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A Layman's Guide to World War III - Judaism
By Kevin Filan

Religions:    Christianity | Judaism | Hinduism | Shi'a Islam | Sufism | Wahhabism

After the second Temple was destroyed in 70 C.E., the Jews were scattered around the world. Those who settled in France, Germany and Eastern Europe became known as the Ashkenazim; those who settled in Spain, Portugal, North Africa and the Middle East were known as Sephardim. Ashkenazic Jews faced brutal persecution from the start, as their Christian neighbors held them personally responsible for the Crucifixion, the plague, crop failures, droughts, missing children, sour milk, etc. As a result their lifestyle was more insular, with a tendency to look upon non-Jews with an all too frequently justified suspicion. Things were somewhat better for the Sephardim; the Moslems looked upon Jews as "People of the Book" and were generally less given to pogroms and persecutions. Sephardic philosophy and culture drew more freely from the surrounding peoples, and showed the influence of Arabic thinkers. One of the greatest Jewish philosophers, Moses Maimonides, was a Sephardic Jew who wrote many of his treatises not in Hebrew but in Arabic. While the Ashkenazim and Sephardim recognize each other as Jews, there are cultural differences. Today in Israel Ashkenazic (European) Jews tend to be wealthier and more politically connected than their Sephardic counterparts. This cultural divide is narrowed to a great extent by Israel's compulsory military service, which brings Israelis of all backgrounds and social classes together, and by that feeling of shared distress which 100 million angry neighbors can bring. To this day small Jewish communities can be found in Japan, India and Ethiopia.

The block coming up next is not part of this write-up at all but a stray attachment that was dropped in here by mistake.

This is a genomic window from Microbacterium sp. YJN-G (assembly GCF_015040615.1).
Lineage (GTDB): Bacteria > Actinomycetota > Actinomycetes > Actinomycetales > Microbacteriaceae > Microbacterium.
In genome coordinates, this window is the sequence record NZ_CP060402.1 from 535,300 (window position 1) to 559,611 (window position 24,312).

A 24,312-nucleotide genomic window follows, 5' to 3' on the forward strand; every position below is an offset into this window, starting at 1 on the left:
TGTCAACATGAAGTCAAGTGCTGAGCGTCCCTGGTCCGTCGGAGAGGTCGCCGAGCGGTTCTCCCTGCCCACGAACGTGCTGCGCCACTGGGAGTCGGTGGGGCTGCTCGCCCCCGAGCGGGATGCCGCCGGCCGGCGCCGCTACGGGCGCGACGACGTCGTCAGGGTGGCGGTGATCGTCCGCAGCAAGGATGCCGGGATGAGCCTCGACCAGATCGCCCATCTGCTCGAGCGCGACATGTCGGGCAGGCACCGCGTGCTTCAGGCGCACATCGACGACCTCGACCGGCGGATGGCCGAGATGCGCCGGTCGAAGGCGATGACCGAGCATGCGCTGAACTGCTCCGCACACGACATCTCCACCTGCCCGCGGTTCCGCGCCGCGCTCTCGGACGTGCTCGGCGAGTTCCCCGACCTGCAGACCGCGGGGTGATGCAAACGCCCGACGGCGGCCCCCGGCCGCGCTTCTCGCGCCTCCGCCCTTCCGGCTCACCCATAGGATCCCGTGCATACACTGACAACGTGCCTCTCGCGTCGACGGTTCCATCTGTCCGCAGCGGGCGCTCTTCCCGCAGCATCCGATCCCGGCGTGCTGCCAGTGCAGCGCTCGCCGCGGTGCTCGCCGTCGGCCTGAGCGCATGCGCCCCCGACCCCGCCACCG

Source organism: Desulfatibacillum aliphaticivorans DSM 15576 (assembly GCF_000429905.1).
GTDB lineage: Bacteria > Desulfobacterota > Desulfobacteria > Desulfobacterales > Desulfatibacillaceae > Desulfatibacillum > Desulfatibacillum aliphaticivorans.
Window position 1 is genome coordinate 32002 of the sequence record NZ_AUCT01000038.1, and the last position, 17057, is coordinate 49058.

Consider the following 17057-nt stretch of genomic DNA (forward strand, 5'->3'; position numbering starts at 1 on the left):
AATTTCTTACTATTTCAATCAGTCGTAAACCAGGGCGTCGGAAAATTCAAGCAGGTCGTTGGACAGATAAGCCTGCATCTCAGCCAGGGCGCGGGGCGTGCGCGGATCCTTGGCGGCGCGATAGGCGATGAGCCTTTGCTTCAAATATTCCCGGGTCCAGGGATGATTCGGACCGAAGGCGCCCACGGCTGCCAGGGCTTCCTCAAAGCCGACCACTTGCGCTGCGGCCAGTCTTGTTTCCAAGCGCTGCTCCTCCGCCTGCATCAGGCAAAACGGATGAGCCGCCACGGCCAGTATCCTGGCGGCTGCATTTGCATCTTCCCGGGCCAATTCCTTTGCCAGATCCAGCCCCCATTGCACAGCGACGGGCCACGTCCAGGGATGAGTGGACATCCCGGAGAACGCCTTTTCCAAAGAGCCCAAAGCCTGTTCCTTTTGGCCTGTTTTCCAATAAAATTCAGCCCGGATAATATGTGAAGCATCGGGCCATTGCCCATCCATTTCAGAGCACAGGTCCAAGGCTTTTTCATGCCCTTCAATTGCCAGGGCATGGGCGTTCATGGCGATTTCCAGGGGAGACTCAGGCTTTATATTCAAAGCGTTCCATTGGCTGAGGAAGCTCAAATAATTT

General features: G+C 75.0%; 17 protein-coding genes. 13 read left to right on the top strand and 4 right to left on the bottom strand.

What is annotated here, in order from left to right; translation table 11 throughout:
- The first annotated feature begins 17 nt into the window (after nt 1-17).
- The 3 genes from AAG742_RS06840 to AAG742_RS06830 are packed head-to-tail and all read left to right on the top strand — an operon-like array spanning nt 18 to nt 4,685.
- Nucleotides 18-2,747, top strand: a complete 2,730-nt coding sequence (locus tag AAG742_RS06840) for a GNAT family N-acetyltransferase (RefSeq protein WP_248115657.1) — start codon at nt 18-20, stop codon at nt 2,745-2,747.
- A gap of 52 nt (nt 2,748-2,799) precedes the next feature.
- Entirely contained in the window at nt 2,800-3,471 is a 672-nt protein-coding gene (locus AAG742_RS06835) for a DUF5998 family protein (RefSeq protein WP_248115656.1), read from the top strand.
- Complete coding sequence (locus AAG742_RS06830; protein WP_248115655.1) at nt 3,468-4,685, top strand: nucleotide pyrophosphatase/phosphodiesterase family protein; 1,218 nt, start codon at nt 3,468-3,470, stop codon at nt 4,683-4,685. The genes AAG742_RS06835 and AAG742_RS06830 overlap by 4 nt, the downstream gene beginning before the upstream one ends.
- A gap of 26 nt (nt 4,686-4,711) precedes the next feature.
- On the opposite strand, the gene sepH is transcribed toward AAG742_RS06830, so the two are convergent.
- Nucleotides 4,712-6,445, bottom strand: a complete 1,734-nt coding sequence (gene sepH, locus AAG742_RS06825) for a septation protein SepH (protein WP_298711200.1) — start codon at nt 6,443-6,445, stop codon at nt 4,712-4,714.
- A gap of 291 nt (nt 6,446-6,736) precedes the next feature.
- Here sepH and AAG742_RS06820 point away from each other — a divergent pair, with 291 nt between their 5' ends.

As a "chosen people," Jews are obligated to follow innumerable commandments and proscriptions. The Kashrut (dietary laws) of the ultra-Orthodox are considerably more complicated than "don't eat pork and avoid leavened bread during Passover, as the rules of the Torah are supplemented by the work of generations of Torah scholars. In following these commandments, observant Jews literally become "a people set apart" by their distinctive clothing, food, and social customs. This has served to promote a sense of cultural identity in the face of serious pressure to assimilate; it has also made Jews easy targets for bigotry.

Before World War I, most religious Jews considered Zionism a heresy; and thought only the Mosiach could re-establish the Kingdom of Israel. Theodor Herzl, Chaim Weizmann and many of the other early Zionist leaders were non-religious. The Orthodox Jews living in Palestine were horrified by the non-observant Zionist chalutzim (settlers), while the Zionists considered religious Jews superstitious anachronisms. After the Holocaust, and the 1948 establishment of the State of Israel, the idea of a Jewish state became more popular. While there are still ultra-Orthodox Jews who reject Zionism, today most religious Jews are strong supporters of Israel.

With this unification of religion and nationalism comes the potential for serious trouble. Right-wing Orthodox settlers have continued to set up homes in the occupied West Bank and Gaza, claiming that G-d himself gave the Jews Israel and no UN declaration is going to change that. More disturbing, in the long run, are rumblings about a Third Temple. Many of the rites of Ancient Israel cannot be made save in the Temple. Alas, the space upon which the Temple once stood currently houses the Mosque of the Rock, one of the holiest places in Islam. No Third Temple could be constructed without first destroying the Mosque of the Rock, an action which would almost certainly precipitate an international conflagration.

http://www.bsz.org/
Sephardic Jewish Homepage

http://www.jewfaq.org/
Judaism 101

http://www.shj.org/
Society for Humanistic Judaism (Secular Jews)

Kevin Filan is a freelance contributor to hybrid based in New York. Last month, Kevin wrote a piece entitled The Thermonuclear Men's Club.

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